A new guide for councils, school caterers and partners who want to deliver meals to older people during the Covid-19 outbreak.
Kitchens, restaurants and caterers across the country have had to close during the Covid-19 crisis. This has had a range of impacts, including uncertainty around supply lines, security of employment, skills retention and even the ability to reopen at all post-lockdown. Sustain is particularly concerned that the expertise and supply networks of school kitchens and caterers are not being adequately put to use during this crisis, and that it will affect the long-term viability for schools to provide children with access to healthy and sustainable food.
Alongside this, thousands of older and clinically vulnerable adults are either self-isolating in their homes or struggling to access food. Many cannot cook at home and have limited access to meals or sufficient nutritious food. Meanwhile, meals on wheels services have been severely cut back in recent years. This has meant that in many areas there was no established meals on wheels provision to step in to provide nutritious meals for older and housebound people during the outbreak. Conversely, in response to Covid-19, some areas have rapidly created or scaled up meal delivery services. These have been able to make use of existing catering staff, skills, kitchens and foodservice supply lines to be able to supply older and housebound people with nutritious food and vital points of contact to help overcome isolation. They offer inspiration, as well as many lessons to be learned about how catering services can help to respond to crisis, now and in the future.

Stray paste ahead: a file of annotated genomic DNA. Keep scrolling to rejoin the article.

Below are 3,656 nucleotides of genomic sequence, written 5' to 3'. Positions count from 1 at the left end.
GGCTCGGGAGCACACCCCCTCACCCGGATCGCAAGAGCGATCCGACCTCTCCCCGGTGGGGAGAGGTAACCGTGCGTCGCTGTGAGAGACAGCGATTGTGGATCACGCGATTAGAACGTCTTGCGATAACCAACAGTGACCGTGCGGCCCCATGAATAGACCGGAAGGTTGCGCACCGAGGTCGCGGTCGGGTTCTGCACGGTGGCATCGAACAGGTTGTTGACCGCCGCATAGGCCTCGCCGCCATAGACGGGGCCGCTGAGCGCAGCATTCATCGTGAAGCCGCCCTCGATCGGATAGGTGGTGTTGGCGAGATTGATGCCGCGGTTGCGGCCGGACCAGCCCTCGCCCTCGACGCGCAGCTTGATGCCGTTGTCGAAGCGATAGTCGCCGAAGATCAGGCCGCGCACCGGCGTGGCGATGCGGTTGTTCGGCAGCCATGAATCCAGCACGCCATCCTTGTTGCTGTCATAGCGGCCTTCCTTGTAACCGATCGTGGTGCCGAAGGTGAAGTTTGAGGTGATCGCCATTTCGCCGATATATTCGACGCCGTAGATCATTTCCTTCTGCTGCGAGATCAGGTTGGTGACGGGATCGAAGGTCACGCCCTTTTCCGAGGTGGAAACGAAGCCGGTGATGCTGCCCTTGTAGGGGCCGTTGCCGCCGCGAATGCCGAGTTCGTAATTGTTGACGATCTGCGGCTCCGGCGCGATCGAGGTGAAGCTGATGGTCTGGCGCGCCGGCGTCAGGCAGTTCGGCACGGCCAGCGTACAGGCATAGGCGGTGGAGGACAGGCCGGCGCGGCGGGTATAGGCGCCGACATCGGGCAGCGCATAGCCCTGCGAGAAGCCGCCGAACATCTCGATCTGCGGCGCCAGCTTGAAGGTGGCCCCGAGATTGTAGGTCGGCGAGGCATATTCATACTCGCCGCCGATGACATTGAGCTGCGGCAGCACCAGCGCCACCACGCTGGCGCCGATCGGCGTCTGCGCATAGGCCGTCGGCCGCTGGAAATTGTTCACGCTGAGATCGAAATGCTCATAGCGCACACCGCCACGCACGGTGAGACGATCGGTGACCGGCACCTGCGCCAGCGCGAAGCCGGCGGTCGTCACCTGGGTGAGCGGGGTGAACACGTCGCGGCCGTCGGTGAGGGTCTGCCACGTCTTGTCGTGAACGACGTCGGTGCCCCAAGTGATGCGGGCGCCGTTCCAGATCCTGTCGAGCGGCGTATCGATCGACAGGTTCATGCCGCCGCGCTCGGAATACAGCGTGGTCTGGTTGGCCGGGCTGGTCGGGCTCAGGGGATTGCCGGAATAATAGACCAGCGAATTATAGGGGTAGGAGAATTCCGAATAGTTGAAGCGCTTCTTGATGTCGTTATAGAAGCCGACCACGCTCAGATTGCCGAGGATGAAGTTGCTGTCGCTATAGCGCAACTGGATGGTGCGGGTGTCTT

In this report, we set out four basic models for this transformation of school kitchens, each illustrated through a case study. We then set out preliminary guidance on how a school caterer or local authority can follow suit to make this change too.
This guide was written by Morven Oliver-Larkin, London Food Poverty Campaign Coordinator and Fran Bernhardt, Children's Food Campaign Coordinator with assistance from Simon Shaw, Ben Reynolds and Kath Dalmeny.
You can also listen back to the recording of our webinar to launch this report, here.
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